Online Scams: An Olympic Tale of Woe

 
 

            The scalper near the lion’s den (Beitucheng subway station) had me waiting off to the side while he went searching for a Cube ticket.

            It was my second day at the Olympics and I was getting crunched for time.  In the late afternoon, I still hadn’t a venue ticket for that evening.

            “Excuse me,” I heard someone say while giving me a tap on the shoulder.  “Excuse me, but can you take our picture?”
            I turned to see a handsome older Indian couple.  They eagerly pointed to two of their friends, a young man and elderly gentleman, standing on the walkway.

            “Sure!  Of course.”

            Picture taking is nothing new at the Olympics.  Usually, the blue-uniformed Chinese volunteers are ready at hand for this job but their information tent wasn’t nearby.

            The first picture taken, it was time for another with the young man’s camera.

            “Oh, thank you so much,” the elderly man said in his lilting Indian tones.  “Are you American?”

            These kind of conversations are the ones I loved the most at the Olympics.  Everyone is willing to talk to everyone else:  country, family, job, their Beijing visit, the venues they’ve

visited .  . . .    Nothing, it seems, is off-limits, and that comes to money lost to the scam artists.

            Everyone was quite willing to tell me their story. 

             The couple, Mr and Mrs. O. P. Mundhr, and the friends (Chandan Laha, manager of Mpasis Company, with his father) had planned this trip to the Olympics for about a year via emailing one another.  They lived on opposite sides of India, had never met before, but decided to attend the games together.   They had just met in person that morning and were now in the lion’s den, looking for tickets.

            “You know,” the father went on quickly, “we all ordered our tickets online.  We went through www.beijingticketing.com.  But that company was a scam.  People lost so much money.  My son and I lost $4,000.”

            I shook my head in disbelief.

            “No, no!  We were lucky,” Chandan continued.  “Others lost more.  You look and see.  It was a very famous case.  You can find many articles about this.”

            “So now you are trying the ticket sellers here?” I asked.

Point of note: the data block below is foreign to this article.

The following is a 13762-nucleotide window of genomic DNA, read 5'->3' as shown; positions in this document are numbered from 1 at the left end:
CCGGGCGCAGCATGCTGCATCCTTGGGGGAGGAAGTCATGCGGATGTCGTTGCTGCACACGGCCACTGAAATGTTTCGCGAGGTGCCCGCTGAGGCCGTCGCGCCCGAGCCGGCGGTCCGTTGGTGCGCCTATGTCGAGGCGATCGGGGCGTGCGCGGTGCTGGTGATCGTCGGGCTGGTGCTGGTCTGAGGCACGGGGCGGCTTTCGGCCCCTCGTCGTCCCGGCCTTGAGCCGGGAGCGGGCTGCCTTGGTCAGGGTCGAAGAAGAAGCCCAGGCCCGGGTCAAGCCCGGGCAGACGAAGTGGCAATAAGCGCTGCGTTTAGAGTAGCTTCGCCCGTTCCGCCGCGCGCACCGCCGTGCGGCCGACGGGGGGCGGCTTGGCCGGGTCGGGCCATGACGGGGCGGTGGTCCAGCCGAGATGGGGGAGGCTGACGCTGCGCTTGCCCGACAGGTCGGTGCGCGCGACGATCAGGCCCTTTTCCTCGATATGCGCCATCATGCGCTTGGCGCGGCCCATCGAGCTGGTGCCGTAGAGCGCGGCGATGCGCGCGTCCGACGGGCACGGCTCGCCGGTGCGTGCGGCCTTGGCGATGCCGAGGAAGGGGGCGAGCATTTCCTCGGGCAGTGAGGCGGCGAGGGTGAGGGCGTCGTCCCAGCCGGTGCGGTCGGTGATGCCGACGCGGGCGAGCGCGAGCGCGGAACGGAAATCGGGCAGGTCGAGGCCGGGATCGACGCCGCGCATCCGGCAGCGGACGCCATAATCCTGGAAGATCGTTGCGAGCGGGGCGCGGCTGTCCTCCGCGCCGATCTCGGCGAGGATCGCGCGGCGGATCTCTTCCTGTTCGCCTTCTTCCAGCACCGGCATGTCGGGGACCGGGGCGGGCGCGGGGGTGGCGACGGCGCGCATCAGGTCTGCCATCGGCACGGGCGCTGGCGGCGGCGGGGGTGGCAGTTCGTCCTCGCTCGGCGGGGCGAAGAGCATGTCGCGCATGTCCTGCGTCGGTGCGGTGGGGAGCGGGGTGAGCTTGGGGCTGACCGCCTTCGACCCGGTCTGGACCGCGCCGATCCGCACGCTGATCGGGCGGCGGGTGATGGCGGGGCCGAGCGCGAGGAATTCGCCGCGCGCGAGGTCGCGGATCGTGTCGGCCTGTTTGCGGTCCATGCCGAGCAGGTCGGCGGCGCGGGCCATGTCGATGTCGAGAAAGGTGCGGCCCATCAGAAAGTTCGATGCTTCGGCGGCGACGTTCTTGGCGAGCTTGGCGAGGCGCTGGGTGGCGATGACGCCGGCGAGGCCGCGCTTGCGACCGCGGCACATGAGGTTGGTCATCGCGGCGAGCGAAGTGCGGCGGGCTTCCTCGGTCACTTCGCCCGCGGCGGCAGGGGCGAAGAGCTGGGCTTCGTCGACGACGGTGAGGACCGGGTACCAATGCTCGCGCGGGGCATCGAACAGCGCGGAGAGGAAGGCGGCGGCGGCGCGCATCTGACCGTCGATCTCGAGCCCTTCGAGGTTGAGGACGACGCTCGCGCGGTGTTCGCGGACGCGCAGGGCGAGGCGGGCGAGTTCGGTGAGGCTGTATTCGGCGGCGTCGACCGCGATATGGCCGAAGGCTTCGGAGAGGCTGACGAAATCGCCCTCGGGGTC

“Psht!” Chandan said in disgust.  “These are not true sellers.  They ask for ridiculous prices and don’t bargain.  No one will pay what they ask. We are here because a friend in Beijing has gotten us all the tickets we need.  We are waiting for him to come.”
            “You’re lucky,” I said.  “I’m stuck dealing with the scalpers.”
            “Oh, terrible!” Mrs. Mundhr replied.  “And they can’t speak English.  How can they sell tickets to foreigners if they don’t speak English?”

            “They don’t need to speak English to sell tickets.  So many are buying, it doesn’t matter,” her husband commented rather irritably.

            “Mmmm.”

            Mrs. Mundhr’s tone had a tinge of hidden meaning.  Something like, “I’m not speaking to you anymore until you’re nicer to me.”

            Ah, the dynamics of married couples.

            Later that evening, I did find a number of Internet articles on the www.beijingticketing.com scandal.  Several professional-looking, Olympic ticket selling websites illegally used Olympic trademarks in connection with their fraudulent activities.  Those from all continents were hit hard by the beijingticketing site.  Some US-based ticketing agents lost tens of thousands of dollars.  One such agent from Texas reported she’d purchased $57,000 from the online site but received nothing in return.  She said the site looked very legitimate, very elaborate.  It was hard to believe it wasn’t real.

            A victim from L.A.  lost $11,000 after selecting hard-to-get tickets to the opening ceremonies, swimming and diving.  In April, he became suspicious when his phone calls to the website’s office were not returned and his credit card was charged for airline tickets he didn’t buy.

            I guess compared to those two individuals, and others like them,  Chandan and his dad got off easy with losing only $4,000.

            The site has since been shut down but not after conning thousands out of a lot of money, obviously.

            My Indian acquaintances’ story made me very grateful that I hadn’t gone the Internet route to order my tickets.  I’d thought about it, and even did some searches, but I decided instead to take my chances with the scalpers. 

            I guess that proved to be a wise decision on my part.  Even if I paid three times the original price, at least I had a ticket.  The same certainly can’t be said for the marks (i.e., those scammed).

           

About connieinchina

I have been in the Asia region for 18 years as an English language teacher. 13 of those have been spent with the Amity Foundation, a Chinese NGO that works in all areas of development for the Chinese people. Amity teachers are placed at small colleges throughout China as instructors of English language majors in the education field. In other words, my students will one day be English teachers themselves in their small villages or towns once they graduate. Currently, this is my second year in Guangxi Province at the 3-year college, Guangxi Normal University for Nationalities. The college is located in smalltown longzhou, 1 hour from the Vietnam border.
This entry was posted in The Beijing Olympics. Bookmark the permalink.

Leave a Reply

Fill in your details below or click an icon to log in:

WordPress.com Logo

You are commenting using your WordPress.com account. Log Out / Change )

Twitter picture

You are commenting using your Twitter account. Log Out / Change )

Facebook photo

You are commenting using your Facebook account. Log Out / Change )

Google+ photo

You are commenting using your Google+ account. Log Out / Change )

Connecting to %s